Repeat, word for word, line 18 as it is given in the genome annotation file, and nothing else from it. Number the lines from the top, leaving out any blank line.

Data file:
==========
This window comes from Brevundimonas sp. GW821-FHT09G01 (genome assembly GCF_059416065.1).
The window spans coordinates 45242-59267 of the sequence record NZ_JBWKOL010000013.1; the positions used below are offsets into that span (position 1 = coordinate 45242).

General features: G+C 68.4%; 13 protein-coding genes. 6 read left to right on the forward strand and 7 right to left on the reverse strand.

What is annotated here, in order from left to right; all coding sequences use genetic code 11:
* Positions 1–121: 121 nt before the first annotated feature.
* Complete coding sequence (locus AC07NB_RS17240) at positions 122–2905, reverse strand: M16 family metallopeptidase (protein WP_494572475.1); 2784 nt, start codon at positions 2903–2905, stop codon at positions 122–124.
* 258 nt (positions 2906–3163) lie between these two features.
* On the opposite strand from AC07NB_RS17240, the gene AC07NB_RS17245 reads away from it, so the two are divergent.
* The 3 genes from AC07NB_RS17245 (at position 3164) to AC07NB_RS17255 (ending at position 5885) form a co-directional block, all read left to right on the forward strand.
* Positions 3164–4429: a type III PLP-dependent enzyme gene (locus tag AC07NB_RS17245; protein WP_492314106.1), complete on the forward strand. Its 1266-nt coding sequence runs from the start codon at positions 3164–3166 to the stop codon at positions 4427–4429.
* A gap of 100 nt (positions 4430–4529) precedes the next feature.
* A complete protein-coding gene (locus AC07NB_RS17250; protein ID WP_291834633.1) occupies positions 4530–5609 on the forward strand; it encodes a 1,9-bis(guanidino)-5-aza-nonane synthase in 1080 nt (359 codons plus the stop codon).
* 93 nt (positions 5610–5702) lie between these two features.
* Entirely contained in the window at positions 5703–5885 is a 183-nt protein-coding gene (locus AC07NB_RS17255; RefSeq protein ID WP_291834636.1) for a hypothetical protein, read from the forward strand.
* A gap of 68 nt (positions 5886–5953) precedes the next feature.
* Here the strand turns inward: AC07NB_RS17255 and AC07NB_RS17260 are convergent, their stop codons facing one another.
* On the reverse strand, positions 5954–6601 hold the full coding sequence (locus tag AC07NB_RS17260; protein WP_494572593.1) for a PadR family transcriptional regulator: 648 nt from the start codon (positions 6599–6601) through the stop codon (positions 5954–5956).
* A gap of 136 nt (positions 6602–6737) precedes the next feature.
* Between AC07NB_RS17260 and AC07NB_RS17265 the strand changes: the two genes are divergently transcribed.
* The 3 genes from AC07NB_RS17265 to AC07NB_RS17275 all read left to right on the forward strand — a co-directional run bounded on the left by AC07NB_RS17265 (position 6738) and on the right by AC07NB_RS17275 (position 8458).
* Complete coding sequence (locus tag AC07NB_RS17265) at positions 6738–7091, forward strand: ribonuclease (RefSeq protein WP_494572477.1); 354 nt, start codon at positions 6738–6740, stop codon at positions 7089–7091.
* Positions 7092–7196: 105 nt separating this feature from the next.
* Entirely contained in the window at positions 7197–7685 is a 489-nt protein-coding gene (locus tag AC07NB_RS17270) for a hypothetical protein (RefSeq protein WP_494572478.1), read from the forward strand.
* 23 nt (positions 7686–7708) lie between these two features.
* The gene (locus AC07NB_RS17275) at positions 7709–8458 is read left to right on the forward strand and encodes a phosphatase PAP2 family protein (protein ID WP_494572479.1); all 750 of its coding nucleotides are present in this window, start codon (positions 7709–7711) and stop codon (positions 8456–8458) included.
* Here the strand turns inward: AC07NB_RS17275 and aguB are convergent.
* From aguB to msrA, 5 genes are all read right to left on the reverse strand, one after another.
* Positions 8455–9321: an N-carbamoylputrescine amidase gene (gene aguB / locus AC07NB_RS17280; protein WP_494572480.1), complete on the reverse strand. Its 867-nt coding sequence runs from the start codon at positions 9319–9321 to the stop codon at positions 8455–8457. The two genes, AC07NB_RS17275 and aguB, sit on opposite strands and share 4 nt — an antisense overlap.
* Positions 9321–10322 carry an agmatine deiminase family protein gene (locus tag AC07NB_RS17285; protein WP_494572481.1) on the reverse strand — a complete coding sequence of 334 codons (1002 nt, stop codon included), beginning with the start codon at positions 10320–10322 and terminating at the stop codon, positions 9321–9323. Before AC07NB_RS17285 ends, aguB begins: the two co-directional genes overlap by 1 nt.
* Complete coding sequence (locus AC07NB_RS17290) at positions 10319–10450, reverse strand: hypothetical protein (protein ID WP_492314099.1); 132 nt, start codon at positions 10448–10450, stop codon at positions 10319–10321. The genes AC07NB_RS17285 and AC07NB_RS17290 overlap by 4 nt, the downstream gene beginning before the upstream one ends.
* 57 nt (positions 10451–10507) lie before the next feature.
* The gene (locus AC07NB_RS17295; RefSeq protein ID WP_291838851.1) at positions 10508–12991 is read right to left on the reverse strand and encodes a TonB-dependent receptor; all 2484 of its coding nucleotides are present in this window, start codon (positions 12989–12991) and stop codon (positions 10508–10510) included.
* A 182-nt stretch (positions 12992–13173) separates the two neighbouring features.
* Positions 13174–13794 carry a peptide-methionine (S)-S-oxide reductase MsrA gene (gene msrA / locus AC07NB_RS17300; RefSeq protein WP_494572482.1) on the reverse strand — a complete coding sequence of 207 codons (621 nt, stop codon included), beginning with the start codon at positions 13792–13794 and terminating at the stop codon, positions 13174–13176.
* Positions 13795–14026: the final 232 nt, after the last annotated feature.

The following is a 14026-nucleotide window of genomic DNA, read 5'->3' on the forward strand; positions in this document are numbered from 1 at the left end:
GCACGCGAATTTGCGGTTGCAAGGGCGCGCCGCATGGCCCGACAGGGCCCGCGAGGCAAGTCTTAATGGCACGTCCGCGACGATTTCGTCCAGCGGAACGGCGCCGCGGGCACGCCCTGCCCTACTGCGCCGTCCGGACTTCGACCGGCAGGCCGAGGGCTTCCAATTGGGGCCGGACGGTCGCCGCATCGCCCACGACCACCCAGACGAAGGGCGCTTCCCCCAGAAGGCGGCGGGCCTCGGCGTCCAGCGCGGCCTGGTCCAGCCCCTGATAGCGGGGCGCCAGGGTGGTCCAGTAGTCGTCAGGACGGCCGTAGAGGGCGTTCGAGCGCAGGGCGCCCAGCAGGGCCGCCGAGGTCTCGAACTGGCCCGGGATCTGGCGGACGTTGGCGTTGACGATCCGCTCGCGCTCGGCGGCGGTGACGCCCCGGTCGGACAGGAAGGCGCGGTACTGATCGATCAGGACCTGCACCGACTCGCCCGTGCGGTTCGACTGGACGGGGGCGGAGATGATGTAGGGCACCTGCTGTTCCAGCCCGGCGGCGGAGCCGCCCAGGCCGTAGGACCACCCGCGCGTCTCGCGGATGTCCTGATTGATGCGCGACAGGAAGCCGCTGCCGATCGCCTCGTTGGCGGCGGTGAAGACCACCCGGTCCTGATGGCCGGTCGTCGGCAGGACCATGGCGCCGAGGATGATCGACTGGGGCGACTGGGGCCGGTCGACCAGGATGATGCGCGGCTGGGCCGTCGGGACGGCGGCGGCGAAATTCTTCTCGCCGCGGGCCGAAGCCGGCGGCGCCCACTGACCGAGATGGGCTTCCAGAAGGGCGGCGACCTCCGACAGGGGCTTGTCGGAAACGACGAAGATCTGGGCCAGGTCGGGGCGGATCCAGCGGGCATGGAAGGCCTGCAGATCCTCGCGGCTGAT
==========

* A gap of 136 nt (positions 6602–6737) precedes the next feature.